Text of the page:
Trevor Bauer was reinstated Thursday by Major League Baseball’s independent arbitrator, allowing the pitcher to resume his career at the start of the 2023 season.
The Los Angeles Dodgers pitcher was given an unprecedented two-season suspension without pay by baseball Commissioner Rob Manfred on April 29 for violating the league’s domestic violence and sexual assault policy after a San Diego woman said Bauer beat and sexually abused her last year, an accusation the pitcher denied.
The players’ association filed a grievance on Bauer’s behalf, and a three-person panel headed by independent arbitrator Martin Scheinman started hearing the case on May 23.
Major League Baseball said Scheinman upheld a 194-game suspension but reinstated Bauer immediately. As a result, Bauer will lose pay for the final 144 games of last season and for the first 50 games of next season, through May 23 if there are no postponements.
The Dodgers will have to decide whether to retain Bauer. If they cut him, they would be responsible for the remaining salary he is owed.
“While we believe a longer suspension was warranted, MLB will abide by the neutral arbitrator’s decision, which upholds baseball’s longest-ever active player suspension for sexual assault or domestic violence,” MLB said in a statement. “We understand this process was difficult for the witnesses involved and we thank them for their participation.”
The 2020 National League Cy Young Award winner’s original suspension covered 324 games without pay and if left in place would have cost him just over $60 million from a $102 million, three-year contract that began last year.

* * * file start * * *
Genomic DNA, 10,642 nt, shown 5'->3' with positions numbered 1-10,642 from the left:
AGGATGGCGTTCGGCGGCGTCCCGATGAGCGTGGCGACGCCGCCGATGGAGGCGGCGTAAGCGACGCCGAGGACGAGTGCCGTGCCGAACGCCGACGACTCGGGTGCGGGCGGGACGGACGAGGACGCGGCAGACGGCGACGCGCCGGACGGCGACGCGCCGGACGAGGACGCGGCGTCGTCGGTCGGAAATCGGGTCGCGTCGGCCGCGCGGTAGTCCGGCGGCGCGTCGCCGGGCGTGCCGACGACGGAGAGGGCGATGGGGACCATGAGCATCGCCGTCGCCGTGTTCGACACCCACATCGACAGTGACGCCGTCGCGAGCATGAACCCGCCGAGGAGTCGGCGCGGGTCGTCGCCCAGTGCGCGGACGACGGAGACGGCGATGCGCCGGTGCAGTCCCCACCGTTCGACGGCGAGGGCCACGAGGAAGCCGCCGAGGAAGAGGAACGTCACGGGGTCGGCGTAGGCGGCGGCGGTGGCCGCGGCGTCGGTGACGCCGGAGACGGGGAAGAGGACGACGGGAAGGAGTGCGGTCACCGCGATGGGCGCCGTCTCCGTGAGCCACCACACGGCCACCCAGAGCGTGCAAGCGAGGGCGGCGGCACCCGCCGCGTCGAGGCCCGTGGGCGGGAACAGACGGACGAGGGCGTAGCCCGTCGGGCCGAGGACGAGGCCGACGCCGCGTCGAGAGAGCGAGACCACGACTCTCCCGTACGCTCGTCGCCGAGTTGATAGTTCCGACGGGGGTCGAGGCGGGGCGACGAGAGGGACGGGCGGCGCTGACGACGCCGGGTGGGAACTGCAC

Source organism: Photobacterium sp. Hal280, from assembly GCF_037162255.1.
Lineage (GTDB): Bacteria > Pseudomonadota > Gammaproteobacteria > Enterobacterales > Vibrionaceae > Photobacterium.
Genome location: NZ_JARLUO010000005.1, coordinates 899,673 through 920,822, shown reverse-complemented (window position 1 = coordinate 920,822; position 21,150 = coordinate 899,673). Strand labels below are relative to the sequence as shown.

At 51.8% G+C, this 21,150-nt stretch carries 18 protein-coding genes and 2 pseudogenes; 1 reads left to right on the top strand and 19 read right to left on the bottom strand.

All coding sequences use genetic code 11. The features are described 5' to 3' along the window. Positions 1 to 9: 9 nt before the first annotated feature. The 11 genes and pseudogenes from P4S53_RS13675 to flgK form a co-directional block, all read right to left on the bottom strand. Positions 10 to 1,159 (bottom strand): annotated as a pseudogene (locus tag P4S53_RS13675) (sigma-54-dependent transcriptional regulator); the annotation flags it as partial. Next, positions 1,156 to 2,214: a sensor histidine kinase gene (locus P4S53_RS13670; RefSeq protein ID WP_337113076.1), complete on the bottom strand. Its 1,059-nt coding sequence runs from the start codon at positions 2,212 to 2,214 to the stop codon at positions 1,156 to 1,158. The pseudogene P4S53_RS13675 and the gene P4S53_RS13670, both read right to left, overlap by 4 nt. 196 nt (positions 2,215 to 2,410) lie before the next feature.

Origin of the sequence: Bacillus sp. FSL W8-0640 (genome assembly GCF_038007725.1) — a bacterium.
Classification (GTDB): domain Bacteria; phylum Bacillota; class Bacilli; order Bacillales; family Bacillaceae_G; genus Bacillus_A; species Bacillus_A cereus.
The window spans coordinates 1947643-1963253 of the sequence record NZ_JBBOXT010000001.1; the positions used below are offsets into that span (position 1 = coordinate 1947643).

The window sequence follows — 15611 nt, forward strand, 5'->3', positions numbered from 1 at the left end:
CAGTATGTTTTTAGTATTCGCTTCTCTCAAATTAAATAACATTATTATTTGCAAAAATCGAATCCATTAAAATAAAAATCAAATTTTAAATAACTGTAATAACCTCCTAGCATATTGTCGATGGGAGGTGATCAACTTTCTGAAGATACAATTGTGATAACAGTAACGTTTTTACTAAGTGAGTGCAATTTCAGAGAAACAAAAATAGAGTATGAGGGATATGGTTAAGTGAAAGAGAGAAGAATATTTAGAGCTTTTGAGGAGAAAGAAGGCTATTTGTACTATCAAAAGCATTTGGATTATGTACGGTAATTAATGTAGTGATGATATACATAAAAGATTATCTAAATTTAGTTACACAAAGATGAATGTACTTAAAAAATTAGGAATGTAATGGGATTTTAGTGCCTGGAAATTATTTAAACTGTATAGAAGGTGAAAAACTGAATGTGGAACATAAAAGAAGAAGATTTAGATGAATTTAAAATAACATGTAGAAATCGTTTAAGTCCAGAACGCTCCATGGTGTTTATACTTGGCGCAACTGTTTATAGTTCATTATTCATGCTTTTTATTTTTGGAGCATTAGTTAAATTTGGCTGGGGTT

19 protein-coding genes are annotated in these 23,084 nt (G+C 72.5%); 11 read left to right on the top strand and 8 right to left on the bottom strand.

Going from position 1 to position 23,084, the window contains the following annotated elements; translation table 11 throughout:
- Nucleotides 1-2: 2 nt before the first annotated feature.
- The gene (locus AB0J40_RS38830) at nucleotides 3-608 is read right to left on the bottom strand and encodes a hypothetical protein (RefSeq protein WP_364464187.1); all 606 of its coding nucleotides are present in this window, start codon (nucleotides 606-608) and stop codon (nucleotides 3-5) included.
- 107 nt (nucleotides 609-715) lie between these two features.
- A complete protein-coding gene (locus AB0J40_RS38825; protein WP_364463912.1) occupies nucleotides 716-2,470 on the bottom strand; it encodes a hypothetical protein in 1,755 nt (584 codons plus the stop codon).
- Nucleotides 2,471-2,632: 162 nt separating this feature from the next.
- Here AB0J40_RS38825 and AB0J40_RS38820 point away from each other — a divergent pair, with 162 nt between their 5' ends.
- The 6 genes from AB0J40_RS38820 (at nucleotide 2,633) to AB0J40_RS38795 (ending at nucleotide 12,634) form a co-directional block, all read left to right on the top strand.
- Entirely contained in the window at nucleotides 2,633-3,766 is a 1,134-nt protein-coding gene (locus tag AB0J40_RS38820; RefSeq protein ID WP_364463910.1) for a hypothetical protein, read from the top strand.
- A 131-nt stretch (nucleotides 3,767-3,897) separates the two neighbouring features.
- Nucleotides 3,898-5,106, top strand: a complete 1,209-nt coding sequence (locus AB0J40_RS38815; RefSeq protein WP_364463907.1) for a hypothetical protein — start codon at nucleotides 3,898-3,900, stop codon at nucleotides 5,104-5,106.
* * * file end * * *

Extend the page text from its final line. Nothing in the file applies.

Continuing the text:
Bauer’s accuser sought but was denied a restraining order against him. Los Angeles prosecutors said in February there was insufficient evidence to prove the woman’s accusations beyond a reasonable doubt.
Bauer, who hasn’t played since the allegations surfaced and MLB began investigating, repeatedly has said that everything that happened between him and the woman was consensual.
Bauer was placed on administrative leave on July 2, 2021, under the domestic violence policy, a leave extended 13 times.
Among 15 players previously disciplined under the policy, the longest suspension was a full season and postseason for free agent pitcher Sam Dyson in 2021. None of the players previously disciplined under the policy appear to have challenged the penalty before an arbitrator.
Bauer sued his accuser in federal court, a move that came less than three months after prosecutors decided not to file criminal charges against the pitcher. Bauer named the woman and one of her attorneys, Niranjan Fred Thiagarajah, as defendants in the lawsuit. The Associated Press does not typically identify people who say they have been victims of sexual assault.
The lawsuit said that “the damage to Mr. Bauer has been extreme” after the woman alleged that he had choked her into unconsciousness, punched her repeatedly and had anal sex with her without her consent during two sexual encounters last year.
The pitcher has said the two engaged in rough sex at his Pasadena home at her suggestion and followed guidelines they agreed to in advance.
Bauer has said in a past statement sent through his representatives that he had a “casual and wholly consensual sexual relationship from 2013-2018” with the woman, which began when he was pitching for the Triple-A team in Columbus.
“None of our meetings ever involved a single non-consensual, let alone illegal, act,” Bauer said. “In fact, she is the one who introduced me to choking, both in our relationship and as a consensual act during sex. The incidents she detailed to the Washington Post — and specifically the one that involved non-consensual choking in which she claims to have convulsed and woken up on a hotel floor — absolutely never occurred, in any capacity.”
After winning his first Cy Young with the Cincinnati Reds in 2020, Bauer agreed to join his hometown Dodgers. He did not pitch after June 29 in 2021 and finished with an 8-2 record and a 2.59 ERA in 17 appearances. He was paid his $28 million salary last year.